Traveling with urinary catheters can be a bit intimidating, especially for people who are new to cathing. 180 Medical likes to keep our patients well informed, and up to speed with the latest urological research, news, and tips.
Contact the Airline
One of the first things to do is to contact the airline you will be traveling with and inquire if the airline has any special procedures for traveling with catheters. The airline should advise of procedures you should follow. Ask if the equipment you bring onboard meets Transportation Security Administration (TSA) guidelines and follow some basic hygiene steps during the flight.
I have never had a problem with the airlines questioning why I am carrying the catheters and supplies, but if you are concerned you can always contact the airline you are traveling with and let them know.
Know the TSA’s Carry-on Bag Regulations
TSA has established air travel laws and regulations pertaining to liquids. For carry-on bags, you must place all liquids of 3.4 oz or less must fit on one quart-sized, clear, plastic zipper-lock bag. If your catheters have a water packet, they would need to be placed in the clear bag.
Since medications are an exception to the rule, the catheters with water packets might be okay with doctor documentation but check with the airline beforehand to make sure.
If you have lubricant, make sure it is 3.4oz or less, and it would also need to go in a clear plastic bag. For those who use lubricant with their catheters, the airline should be okay with it as it is required to catheterize. You should not be limited to how much you can take, but keep it with your catheters so it will be more apparent what it is used for.
I have not had a problem with leakage, but it might not be a bad idea to put the lubricant into a plastic bag.
Pack Catheters in Checked Luggage Too
On top of carrying enough catheter supplies in your carry-on baggage to last you until you get to your destination (plus a few extras), I suggest packing the majority of your supplies in your checked luggage. This way you don’t have to worry about carrying around the extra load.
Another handy idea I’ve done before when staying somewhere longer than a few days is shipping my supplies to my destination. 180 Medical is glad to handle shipment to your destination for a long-term stay with notice before your shipment is scheduled to go out.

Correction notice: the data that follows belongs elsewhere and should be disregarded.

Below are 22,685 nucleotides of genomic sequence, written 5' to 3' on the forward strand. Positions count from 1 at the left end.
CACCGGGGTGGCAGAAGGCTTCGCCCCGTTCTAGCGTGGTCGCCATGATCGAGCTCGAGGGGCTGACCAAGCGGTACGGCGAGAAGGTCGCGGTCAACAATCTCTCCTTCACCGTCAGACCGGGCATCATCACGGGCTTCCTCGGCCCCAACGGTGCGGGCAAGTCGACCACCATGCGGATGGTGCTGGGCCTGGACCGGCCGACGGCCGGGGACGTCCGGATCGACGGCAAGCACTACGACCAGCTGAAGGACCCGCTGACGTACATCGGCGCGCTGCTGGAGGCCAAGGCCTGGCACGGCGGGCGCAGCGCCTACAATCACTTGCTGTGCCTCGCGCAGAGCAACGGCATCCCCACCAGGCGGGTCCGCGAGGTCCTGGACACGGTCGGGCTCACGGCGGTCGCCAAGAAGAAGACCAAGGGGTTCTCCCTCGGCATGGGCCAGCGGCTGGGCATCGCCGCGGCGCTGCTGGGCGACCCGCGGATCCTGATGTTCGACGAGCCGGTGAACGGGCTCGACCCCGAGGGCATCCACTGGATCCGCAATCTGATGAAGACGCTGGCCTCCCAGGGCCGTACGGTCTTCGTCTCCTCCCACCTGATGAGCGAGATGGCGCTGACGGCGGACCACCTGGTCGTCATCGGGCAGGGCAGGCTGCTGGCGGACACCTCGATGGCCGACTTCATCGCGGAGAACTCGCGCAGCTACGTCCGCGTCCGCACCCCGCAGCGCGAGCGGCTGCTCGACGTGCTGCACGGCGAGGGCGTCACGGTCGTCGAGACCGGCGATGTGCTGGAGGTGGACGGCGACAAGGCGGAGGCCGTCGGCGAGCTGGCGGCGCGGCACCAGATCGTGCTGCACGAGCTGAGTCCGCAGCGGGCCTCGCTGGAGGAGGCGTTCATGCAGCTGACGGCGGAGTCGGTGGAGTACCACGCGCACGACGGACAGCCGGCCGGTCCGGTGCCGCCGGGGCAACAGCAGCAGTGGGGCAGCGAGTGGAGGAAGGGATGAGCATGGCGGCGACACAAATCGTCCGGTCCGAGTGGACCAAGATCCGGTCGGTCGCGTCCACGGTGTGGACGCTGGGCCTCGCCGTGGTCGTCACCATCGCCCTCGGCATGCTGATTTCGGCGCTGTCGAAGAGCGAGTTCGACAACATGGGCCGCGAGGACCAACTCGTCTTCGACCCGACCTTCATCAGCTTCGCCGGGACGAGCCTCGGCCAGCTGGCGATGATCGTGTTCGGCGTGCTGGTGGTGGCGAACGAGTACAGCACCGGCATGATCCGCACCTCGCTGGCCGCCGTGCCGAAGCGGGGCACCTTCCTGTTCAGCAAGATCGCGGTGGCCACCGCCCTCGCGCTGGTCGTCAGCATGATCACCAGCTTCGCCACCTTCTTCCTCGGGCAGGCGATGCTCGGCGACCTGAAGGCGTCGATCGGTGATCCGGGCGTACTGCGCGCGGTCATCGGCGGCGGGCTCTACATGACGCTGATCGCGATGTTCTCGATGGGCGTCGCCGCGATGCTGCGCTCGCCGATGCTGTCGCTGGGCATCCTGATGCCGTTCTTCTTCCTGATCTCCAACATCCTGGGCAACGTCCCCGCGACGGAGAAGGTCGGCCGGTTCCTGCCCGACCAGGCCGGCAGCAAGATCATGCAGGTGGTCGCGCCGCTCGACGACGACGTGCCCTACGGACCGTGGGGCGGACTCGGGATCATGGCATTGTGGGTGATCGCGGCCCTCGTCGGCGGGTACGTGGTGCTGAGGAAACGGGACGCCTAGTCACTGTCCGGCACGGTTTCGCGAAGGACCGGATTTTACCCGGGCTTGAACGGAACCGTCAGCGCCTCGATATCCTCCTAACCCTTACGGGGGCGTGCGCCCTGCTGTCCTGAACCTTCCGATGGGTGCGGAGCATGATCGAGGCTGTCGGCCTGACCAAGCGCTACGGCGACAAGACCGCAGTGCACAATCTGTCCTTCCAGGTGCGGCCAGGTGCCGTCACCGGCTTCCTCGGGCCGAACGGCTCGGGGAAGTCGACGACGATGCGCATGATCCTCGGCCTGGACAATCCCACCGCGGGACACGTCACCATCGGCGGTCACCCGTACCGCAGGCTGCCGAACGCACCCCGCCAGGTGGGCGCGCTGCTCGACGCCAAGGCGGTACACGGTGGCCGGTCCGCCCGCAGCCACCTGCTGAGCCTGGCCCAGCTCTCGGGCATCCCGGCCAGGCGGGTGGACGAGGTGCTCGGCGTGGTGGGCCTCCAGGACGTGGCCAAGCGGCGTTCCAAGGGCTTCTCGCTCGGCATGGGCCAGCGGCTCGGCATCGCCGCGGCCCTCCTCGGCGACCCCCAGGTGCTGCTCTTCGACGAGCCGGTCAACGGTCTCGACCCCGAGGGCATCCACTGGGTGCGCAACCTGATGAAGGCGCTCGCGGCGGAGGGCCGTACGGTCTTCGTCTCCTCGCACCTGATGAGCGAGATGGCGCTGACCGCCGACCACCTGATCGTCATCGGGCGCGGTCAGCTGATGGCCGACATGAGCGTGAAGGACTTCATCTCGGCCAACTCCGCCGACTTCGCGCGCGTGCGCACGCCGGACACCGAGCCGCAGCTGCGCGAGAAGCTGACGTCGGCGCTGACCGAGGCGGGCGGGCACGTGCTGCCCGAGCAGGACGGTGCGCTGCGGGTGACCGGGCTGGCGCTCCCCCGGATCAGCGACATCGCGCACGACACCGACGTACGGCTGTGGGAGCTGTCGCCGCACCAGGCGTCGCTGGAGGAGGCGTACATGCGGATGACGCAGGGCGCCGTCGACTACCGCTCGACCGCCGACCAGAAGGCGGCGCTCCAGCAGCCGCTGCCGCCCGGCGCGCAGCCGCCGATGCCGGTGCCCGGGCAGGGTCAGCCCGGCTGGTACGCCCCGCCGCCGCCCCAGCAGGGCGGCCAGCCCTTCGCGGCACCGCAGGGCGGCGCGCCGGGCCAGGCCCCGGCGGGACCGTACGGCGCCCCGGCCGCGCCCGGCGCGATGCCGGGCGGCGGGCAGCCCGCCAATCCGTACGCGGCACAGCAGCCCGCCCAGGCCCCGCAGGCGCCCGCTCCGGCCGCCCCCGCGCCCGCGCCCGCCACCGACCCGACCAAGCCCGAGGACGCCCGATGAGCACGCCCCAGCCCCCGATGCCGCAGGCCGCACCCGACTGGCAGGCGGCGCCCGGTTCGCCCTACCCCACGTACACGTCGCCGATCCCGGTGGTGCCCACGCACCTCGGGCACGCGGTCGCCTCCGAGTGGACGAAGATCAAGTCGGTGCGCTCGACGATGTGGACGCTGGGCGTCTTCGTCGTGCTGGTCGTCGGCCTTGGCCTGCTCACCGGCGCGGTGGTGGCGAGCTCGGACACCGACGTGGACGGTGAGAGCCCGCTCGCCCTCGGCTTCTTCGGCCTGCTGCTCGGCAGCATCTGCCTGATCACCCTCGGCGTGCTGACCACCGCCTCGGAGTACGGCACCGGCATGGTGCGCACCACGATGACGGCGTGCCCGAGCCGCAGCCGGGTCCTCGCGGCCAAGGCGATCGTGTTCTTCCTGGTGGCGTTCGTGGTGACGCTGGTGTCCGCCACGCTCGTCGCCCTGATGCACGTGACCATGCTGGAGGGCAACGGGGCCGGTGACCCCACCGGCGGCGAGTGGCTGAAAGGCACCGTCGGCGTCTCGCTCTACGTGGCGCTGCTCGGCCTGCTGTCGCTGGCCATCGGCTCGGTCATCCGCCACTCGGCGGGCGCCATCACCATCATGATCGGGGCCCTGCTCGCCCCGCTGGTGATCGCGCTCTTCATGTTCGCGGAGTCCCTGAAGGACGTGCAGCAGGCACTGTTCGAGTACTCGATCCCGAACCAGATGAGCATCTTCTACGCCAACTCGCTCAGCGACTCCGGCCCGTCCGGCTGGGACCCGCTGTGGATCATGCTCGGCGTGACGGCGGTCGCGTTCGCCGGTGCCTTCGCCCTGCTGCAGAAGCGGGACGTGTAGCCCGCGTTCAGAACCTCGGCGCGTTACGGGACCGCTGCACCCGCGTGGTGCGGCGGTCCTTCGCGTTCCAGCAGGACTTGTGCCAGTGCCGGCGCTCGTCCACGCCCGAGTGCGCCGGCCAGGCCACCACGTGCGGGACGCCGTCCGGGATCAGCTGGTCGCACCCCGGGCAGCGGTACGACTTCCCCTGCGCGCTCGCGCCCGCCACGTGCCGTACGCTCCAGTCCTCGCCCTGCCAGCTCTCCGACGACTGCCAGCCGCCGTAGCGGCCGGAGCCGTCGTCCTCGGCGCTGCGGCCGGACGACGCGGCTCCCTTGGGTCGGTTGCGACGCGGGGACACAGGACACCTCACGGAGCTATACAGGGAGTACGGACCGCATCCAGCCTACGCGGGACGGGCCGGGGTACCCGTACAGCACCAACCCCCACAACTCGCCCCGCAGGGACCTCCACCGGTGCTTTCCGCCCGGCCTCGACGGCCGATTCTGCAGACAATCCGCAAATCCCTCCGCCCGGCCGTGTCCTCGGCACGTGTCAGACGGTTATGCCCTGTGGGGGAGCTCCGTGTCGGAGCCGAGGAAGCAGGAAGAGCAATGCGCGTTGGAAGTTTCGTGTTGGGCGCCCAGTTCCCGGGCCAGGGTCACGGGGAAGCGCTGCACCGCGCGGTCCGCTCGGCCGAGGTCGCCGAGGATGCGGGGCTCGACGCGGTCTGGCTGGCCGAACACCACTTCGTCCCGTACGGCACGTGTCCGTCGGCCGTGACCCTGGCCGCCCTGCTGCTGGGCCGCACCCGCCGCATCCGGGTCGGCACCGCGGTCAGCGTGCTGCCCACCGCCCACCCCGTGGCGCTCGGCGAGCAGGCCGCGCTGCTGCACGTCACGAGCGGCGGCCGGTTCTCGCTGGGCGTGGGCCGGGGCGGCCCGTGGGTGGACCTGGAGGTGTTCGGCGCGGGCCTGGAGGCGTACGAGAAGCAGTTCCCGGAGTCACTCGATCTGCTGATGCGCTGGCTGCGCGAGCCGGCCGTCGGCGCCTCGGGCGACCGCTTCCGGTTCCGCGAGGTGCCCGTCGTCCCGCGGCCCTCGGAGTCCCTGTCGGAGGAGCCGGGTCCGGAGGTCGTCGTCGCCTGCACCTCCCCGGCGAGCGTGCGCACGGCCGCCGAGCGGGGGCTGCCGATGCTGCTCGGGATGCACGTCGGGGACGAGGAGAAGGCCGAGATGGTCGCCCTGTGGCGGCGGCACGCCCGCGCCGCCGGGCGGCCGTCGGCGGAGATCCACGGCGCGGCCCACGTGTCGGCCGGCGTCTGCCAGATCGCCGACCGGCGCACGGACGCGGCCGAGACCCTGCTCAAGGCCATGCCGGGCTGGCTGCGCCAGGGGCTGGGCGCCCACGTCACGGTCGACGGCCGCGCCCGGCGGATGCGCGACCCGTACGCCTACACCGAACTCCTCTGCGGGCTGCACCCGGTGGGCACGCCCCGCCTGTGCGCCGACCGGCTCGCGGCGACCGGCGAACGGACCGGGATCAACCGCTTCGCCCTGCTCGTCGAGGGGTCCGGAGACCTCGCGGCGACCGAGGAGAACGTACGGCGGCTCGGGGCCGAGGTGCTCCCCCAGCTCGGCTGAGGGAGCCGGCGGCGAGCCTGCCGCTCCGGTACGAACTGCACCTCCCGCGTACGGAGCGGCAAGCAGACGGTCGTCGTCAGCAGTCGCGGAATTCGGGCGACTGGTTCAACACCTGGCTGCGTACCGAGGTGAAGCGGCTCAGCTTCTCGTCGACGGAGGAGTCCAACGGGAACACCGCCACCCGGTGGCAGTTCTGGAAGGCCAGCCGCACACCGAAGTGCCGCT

Bring Extra Catheters
I always say better safe than sorry, especially when it comes to medical supplies that we need to empty our bladders! Count the number of catheters you will need for your trip depending on how often you catheterize and how many days you will be gone. It is a good idea to take enough catheters to last a few extra days in case of unforeseen circumstances. This also includes lubricating jelly and any other supplies you use to catheterize.
Consider Travel Catheters Like Closed Systems
Many people prefer to use a more advanced catheter while traveling to try and reduce the chance of getting an infection. These pre-lubricated catheter kits do not require additional lubricating jelly, and you don’t have to directly touch the catheter tube. This is sometimes known as “no-touch” catheters, although most people call them closed system catheters. If your insurance does not cover advanced catheter products like closed system catheter kits, you might consider purchasing them out-of-pocket just for traveling.
Take Cathing Accessories Like Antibacterial Wipes
When you’re away from home, you can’t always guarantee the sterility of your environment. It’s likely you’ll be cathing in public restrooms. So I suggest taking another some antibacterial wipes to clean your urethral area and your hands before cathing.
Additional Air Travel Resources
- Transportation Security Administration website
- Delta’s travel information for those with disabilities or wheelchair users
- Card Issued for Air Travelers with Disabilities